When asking, ‘how much does it cost to build a basement,’ how come there is a significant emphasis on the budget needed for basement waterproofing? As it happens, hydrostatic pressure is one of the most insidious and overlooked forms of weathering any home surface has to contend with – and no other area in the house is proven to be more vulnerable than the underground interiors. Apart from the 25% loss in terms of overall home value, leaks are practically dangerous enough to cause life-threatening accidents (e.g. electrocution).
A graphic data presented by the American Society of Home Inspectors presents a number of facts that made basement waterproofing a crucial part of the overall budget. It is confirmed that many new homes have a natural period of 10 to 15 years prior to experiencing leaks anywhere in the basement. Why?
- 60% of basements in existing homes are plagued by moisture problems.
- 98% of American homeowners experienced a damp basement at least once in a lifetime.
- The annual cost covered by insurance companies due to water damage is worth $2.5 billion.
The 5 Outlay Factors
Considering that building a basement entails a number of requirements, the latter only comprises half of the general dynamics that determine the exact cost of spending. As mentioned earlier, there are a number of measurable factors that affect the exact overall price of basement installation. According to I Finished My Basement, these are the following construction parameters that influence how much a homeowner will end up covering for this major home improvement:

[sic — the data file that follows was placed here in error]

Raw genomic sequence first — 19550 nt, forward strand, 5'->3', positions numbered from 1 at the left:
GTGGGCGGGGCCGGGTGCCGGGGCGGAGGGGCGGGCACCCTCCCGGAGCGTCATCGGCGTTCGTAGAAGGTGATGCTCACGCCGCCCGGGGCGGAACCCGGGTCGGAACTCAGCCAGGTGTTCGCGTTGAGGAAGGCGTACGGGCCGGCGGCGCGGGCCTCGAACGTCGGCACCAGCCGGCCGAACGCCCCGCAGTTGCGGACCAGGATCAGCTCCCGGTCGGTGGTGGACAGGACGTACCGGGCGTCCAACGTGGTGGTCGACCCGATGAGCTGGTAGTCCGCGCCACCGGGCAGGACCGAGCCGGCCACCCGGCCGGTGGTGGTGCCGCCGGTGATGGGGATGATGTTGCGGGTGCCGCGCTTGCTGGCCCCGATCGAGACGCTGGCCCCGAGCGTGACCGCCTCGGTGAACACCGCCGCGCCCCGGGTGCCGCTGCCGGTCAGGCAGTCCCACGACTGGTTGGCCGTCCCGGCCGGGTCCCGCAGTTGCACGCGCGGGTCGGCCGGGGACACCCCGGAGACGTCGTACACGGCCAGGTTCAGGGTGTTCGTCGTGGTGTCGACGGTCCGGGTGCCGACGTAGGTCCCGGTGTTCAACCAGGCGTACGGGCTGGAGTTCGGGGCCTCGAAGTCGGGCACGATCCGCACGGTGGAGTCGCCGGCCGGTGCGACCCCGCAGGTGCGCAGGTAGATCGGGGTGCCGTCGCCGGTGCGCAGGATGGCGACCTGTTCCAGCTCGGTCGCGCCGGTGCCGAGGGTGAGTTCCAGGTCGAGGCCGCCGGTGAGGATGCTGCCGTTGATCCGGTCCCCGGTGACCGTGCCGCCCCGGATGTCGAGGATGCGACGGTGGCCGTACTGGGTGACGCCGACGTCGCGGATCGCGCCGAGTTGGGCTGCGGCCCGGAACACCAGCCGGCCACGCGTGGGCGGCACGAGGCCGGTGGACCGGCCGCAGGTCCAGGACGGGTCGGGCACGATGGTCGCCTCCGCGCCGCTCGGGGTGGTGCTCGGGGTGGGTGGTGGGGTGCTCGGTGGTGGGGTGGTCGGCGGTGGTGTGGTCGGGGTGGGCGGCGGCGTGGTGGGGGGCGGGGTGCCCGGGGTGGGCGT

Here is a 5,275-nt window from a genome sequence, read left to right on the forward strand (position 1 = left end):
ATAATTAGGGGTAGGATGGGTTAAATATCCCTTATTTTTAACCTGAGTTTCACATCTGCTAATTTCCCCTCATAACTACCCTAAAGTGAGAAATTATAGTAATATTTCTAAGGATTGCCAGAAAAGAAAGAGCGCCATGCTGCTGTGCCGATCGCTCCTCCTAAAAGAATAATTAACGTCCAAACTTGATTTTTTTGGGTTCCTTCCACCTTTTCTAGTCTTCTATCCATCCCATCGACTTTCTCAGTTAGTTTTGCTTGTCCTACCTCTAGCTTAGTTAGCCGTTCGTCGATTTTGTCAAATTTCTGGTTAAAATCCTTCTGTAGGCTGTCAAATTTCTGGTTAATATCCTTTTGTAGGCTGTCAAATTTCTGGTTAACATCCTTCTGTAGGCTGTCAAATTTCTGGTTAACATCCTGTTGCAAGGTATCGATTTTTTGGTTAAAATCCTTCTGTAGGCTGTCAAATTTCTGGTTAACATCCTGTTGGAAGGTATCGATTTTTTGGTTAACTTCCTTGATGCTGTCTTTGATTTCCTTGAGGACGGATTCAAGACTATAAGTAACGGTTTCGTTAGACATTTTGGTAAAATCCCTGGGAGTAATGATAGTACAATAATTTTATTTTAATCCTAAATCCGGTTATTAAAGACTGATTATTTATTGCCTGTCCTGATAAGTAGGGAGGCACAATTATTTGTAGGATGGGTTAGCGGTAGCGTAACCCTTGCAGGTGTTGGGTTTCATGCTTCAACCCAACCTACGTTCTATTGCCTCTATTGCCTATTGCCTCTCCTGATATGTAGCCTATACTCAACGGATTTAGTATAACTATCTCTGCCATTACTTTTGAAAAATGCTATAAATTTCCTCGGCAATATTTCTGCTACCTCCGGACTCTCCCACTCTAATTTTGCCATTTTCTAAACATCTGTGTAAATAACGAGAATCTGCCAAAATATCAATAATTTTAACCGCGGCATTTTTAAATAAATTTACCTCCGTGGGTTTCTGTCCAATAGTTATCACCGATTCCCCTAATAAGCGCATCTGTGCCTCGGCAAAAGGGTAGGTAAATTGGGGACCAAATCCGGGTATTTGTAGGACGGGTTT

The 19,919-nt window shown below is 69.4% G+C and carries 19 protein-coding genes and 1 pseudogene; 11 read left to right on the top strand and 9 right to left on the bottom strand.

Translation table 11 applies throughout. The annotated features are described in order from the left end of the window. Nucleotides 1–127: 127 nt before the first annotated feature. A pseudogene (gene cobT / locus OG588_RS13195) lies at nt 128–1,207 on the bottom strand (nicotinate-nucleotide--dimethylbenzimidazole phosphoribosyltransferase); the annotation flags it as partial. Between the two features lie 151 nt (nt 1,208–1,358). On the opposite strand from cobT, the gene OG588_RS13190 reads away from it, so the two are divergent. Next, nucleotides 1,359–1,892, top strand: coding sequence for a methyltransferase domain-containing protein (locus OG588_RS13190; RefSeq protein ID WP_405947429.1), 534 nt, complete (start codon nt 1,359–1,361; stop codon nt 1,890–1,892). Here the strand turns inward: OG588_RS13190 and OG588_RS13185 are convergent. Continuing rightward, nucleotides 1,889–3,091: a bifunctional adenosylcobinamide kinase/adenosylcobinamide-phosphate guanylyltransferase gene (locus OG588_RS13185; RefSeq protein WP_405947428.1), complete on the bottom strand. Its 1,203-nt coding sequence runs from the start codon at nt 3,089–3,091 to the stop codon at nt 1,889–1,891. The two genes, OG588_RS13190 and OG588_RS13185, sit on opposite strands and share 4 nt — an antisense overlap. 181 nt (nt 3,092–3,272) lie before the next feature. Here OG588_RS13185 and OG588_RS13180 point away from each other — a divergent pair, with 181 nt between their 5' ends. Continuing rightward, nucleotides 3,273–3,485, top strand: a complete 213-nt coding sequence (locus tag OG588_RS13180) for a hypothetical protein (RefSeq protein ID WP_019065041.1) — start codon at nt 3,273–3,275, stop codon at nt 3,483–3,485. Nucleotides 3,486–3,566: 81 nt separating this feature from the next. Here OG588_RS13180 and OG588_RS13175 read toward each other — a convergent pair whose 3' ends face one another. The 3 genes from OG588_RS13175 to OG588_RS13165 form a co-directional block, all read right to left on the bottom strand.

The most direct cause affecting the overall spending is how much square feet is excavated and walled off. In essence, a bigger space entails a more expensive project cost. The costs associated with the measurement are directly reflected in the actual budget needed to cover the drywall and scaffolding.
The overall cost is also determined by the kind of material chosen to pave the basement. A stained naked concrete base may only cost a bare minimum $300.
If a homeowner decides to use the basement as a room addition, adding a bathroom could contribute to the overall cost. In addition to the plumbing, one can either install a $10 worth shower head and tiled sections of the roof and wall partitions. A regular full bathroom could add up a total of $5,000.
Traditional basements are normally not built for huge portholes. However, egress windows allow a possible alternative entry and exit through the basement walls. Opting for this basement upgrade costs a lot due to a carefully extended excavation. The usual price range for an egress window installation is anywhere between $1,518 and $4,041.
As an important component of the basement cost, the exact value of hiring a certain contractor is directly influenced by the complexity of the basement construction. However, it is also important to take note that the fixed cost for hiring contractors is not the same in all places in the United States. In fact, there are certain locations that prove to be cheaper than the national average cost. These are the places underscored by Fixr:
- Clinton, North Carolina: 44% less
- Pevely, Missouri: 15% less
- Davenport, Iowa: 15% less
- Mukilteo, Washington: 14% less
- Lincoln, Nebraska: 13% less
- Foley, Alabama: 11% less
- Omaha, Nebraska: 10% less
- Athens, Georgia: 9% less
- Norfolk, Virginia: 6% less
- Apex, North Carolina: 5% less